@beneM Yeah I tried multiple files and it looks like it should recognise a folder of CAs but appending it all into one file was the only one that worked for me.
    – Josh Peak
    Nov 18, 2021 at 0:29
  • 2
    @JoshPeak Can you amend this answer to include Pip's new experimental support for using system trust stores via a library called "truststore"? pip.pypa.io/en/latest/user_guide/… Jul 27, 2022 at 14:45

Run: python -c "import ssl; print(ssl.get_default_verify_paths())" to check the current paths which are used to verify the certificate. Add your company's root certificate to one of those.

The path openssl_capath_env points to the environment variable: SSL_CERT_DIR.

If SSL_CERT_DIR doesn't exist, you will need to create it and point it to a valid folder within your filesystem. You can then add your certificate to this folder to use it.

  • 13
    on my Windows system this returns '/usr/local/ssl/certs' which is not available on Windows. Sep 20, 2016 at 14:20
  • 3
    I finally got around to doing this as well after being yanked onto another project, and similar to @ColinTalbert it points to a non-existant folder /usr/local/ssl/certs.
    – Eric B.
    Sep 20, 2016 at 21:25
  • I've editted my question and hopefully this solves the case. Sep 21, 2016 at 18:45
  • 2
    @rfkortekaas Updating the SSL_CERT_FILE or the SSL_CERT_DIR variables didn't work. I just created a new SO question for this problem as it may not be simply a question of how to update a PEM file, but rather how to get python to access the right paths in cygwin/Windows.
    – Eric B.
    Sep 21, 2016 at 20:42
  • 3
    I tried. I ended up creating a pip.conf file in ~/.config/pip/pip.conf with the necessary settings. See this answer.
    – Eric B.
    Sep 23, 2016 at 21:14

Alternative solution on Windows is to install python-certifi-win32 that will allow Python to use Windows Certificate Store.

pip install python-certifi-win32
  • 11
    first time you want to do pip install --trusted-host pypi.org --trusted-host files.pythonhosted.org python-certifi-win32
    – k1m190r
    Mar 2, 2021 at 16:31
  • simple, but saved my day!
    – lpounng
    Oct 12, 2021 at 1:45
  • 2
    Not sure how my install was different, but doing this (including the suggested --trusted-host flags) completed successfully, but broke pip .. all subsequent calls to pip crashed, I couldn't even pip uninstall python-certifi-win32. I renamed the files manually so pip would work again and prove this was the culprit.
    – CodeShane
    Apr 19, 2022 at 3:26
  • 9
    python-certifi-win32 has been replaced by pip-system-certs.
    – sourcream
    Aug 2, 2022 at 12:57
  • Wow!!! This simple one line code solved my SSL error problem. I am not IT expert so don't know what it does but this solution really made my day. Thanks @nt86
    – Manish
    Jan 4, 2023 at 7:46

Not best answer but you can reuse an already created ca bundle using --cert option of pip, for instance:

pip install SQLAlchemy==1.1.15 --cert="C:\Users\myUser\certificates\my_ca-bundle.crt"

On Windows, I solved it by creating a pip.ini file in %APPDATA%\pip\

e.g. C:\Users\asmith\AppData\Roaming\pip\pip.ini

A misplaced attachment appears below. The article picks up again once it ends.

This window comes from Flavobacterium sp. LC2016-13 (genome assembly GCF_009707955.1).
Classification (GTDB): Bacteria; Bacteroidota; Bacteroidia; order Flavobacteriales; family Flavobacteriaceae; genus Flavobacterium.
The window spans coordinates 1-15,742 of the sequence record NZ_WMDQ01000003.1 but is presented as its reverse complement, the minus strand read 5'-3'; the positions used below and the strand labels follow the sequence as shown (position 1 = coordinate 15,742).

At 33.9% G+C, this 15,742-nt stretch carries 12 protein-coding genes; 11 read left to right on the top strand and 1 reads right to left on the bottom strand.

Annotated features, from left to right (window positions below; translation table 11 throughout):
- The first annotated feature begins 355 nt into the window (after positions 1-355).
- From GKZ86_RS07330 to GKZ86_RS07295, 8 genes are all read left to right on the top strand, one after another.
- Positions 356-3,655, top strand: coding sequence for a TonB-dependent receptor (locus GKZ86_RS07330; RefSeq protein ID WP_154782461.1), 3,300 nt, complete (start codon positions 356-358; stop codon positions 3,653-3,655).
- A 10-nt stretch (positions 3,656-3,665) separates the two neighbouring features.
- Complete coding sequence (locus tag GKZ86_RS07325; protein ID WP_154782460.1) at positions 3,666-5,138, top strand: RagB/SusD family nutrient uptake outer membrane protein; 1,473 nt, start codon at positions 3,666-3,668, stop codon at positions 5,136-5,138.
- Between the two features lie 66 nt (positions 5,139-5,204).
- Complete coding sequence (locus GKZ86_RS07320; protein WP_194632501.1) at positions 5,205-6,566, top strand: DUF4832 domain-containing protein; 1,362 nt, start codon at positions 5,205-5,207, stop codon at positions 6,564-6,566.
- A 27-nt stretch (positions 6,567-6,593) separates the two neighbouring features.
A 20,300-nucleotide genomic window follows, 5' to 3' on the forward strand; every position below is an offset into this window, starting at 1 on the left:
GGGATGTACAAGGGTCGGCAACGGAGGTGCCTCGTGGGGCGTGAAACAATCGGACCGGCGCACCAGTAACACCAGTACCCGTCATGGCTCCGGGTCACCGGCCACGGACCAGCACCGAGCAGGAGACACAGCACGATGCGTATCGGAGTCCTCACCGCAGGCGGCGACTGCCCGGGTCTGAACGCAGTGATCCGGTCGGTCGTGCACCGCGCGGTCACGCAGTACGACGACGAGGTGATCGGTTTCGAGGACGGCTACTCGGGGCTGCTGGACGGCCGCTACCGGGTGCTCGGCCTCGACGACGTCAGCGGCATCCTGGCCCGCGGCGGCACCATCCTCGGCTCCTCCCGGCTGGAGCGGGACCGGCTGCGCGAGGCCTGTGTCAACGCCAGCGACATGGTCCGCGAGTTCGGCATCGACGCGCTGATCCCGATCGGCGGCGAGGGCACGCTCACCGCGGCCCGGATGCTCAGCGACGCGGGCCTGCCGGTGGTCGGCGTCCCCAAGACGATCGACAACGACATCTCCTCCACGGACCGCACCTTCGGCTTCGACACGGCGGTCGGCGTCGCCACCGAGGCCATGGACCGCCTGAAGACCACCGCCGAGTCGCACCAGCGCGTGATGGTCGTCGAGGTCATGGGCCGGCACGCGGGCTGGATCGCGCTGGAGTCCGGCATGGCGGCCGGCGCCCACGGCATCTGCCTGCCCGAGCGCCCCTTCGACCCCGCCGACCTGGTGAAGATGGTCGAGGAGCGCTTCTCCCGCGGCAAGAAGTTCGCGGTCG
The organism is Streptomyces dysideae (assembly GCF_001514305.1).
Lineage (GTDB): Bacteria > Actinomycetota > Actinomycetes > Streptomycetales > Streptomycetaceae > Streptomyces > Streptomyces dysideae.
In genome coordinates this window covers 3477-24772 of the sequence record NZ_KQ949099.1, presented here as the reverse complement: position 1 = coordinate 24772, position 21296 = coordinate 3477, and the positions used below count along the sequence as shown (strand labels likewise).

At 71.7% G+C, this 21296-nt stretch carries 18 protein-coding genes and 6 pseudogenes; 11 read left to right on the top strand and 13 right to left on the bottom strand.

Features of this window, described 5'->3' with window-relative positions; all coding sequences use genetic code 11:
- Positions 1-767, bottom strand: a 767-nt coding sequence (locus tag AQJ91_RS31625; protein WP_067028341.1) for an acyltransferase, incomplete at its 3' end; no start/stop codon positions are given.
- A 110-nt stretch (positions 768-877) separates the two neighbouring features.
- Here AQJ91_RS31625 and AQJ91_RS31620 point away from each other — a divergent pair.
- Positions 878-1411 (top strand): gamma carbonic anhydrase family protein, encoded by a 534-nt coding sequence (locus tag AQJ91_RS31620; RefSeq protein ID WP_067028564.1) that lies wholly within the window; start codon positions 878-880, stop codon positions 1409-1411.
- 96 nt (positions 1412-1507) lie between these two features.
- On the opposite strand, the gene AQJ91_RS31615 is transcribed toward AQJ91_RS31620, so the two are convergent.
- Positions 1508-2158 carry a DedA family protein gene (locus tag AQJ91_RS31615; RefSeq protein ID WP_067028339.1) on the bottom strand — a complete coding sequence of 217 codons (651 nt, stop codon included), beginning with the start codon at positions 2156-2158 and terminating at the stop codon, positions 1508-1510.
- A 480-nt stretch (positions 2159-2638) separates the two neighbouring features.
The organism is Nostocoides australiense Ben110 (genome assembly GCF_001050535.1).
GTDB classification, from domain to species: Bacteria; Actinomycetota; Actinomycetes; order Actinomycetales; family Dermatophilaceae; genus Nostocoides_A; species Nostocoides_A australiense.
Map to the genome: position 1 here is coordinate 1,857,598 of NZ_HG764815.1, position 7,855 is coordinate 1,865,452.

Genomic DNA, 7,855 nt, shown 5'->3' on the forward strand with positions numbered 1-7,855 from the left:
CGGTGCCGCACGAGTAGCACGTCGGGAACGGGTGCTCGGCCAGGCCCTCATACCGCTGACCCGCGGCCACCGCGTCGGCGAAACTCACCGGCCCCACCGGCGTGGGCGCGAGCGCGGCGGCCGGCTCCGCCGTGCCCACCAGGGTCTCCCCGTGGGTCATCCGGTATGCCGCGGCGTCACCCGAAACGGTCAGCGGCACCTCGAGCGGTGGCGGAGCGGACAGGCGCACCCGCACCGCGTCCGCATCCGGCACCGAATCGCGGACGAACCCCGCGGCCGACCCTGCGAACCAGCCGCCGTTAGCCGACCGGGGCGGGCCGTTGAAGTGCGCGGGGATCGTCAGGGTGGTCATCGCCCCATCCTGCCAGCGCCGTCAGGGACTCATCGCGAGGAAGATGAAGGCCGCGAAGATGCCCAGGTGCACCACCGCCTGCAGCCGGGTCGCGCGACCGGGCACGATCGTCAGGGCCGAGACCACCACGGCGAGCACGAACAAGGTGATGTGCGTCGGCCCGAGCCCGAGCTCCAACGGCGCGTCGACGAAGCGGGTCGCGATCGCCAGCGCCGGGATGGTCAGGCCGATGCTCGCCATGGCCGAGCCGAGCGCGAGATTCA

In the pip.ini I put the path to my certificate:


https://pip.pypa.io/en/stable/user_guide/#configuration has more information about the configuration file.

  • Hi Alex, how did you "put" the path to your certificate in the pip.ini file? From the command line? Did you type the file path into something like notepad and save it as a text file? I am using the anaconda prompt, but I think it is similar to windows. Jul 31, 2018 at 16:27
  • I created a text file with Notepad and then changed the file extension from "txt" to "ini".
    – Alex
    Aug 2, 2018 at 0:02
  • Ah. Okay. Do you have to also have to type in "[gobal]" above the path? Do you know where I can go for a tutorial for this type of thing? Thanks. Aug 2, 2018 at 0:25
  • Yes, you need to type in "[global]" too. Sorry, I don't know of any tutorial but pip.pypa.io/en/stable/user_guide/#configuration has more information.
    – Alex
    Aug 3, 2018 at 1:19
  • Thanks, I tried it out both ways and yes, "[global]" doesn't hurt. Aug 4, 2018 at 12:30

I think nt86's solution is the most appropriate because it leverages the underlying Windows infrastructure (certificate store). But it doesn't explain how to install python-certifi-win32 to start with since pip is non functional.

The trick is to use --trustedhost to install python-certifi-win32 and then after that, pip will automatically use the windows certificate store to load the certificate used by the proxy.

So in a nutshell, you should do:

pip install python-certifi-win32 -trustedhost pypi.org

and after that you should be good to go


In my scenario, on Ubuntu using python 3.8, I wanted to see what I could change in my local system (rather than code or a installing a new package) that would allow me to utilize my custom CA and my self-signed certs.

So I just traced where python was looking:

strace python my_prog 2> out.txt

Then grepped the output for pem (you may need to look for "crt" "cert")

grep -i pem out.txt

Even though certifi wasn't ever explicitely installed, the file it was looking for was:


So I renamed the old file and linked it to my system's ca bundle (e.g., /etc/ssl/certs/ca-certificates.crt)

And now it worked.


I cannot comment on Josh's The Greatest Reply of All Time nor rfKorttekaas less epic but also useful one due to too little reputation points, so here's another hint. In my case this error:

SSLError(SSLCertVerificationError(1, '[SSL: CERTIFICATE_VERIFY_FAILED] certificate verify failed: unable to get local issuer certificate (_ssl.c:1123)')) error.

required me to find & add to the cacerts.pem / ca-bundle.crt

  • certificate for Intermediate Certification Authorities (for the Self-Signed Certificate I tried to add)
  • Intermediate root certificate for that Intermediate CA

I got them by exporting correct certs from certmgr.msc on my machine (it's a corporation-vpn-hell kinda situation, only pip & certify, methods listed in other answers are not available for me). Also, a friendly reminder to restart your machines if adding environment variables (SSL_CERT_DIR, SSL_CERT_FILE) does not seem to work ;)


In this post:


they advice:

M-x elpy-rpc-reinstall-virtualenv

It worked for me.


In a corporate environment where the firewall is using a certificate issued by internal CA : You need to append the content of the public certificate of your FW and CA chain into "C:\Python311\Lib\site-packages\pip_vendor\certifi\cacert.pem"


Open Anaconda Navigator.

Go to File\Preferences.

Enable SSL verification Disable (not recommended)

or Enable and indicate SSL certificate path(Optional)

Update a package to a specific version:

Select Install on Top-Right

Select package click on tick

Mark for update

Mark for specific version installation

Click Apply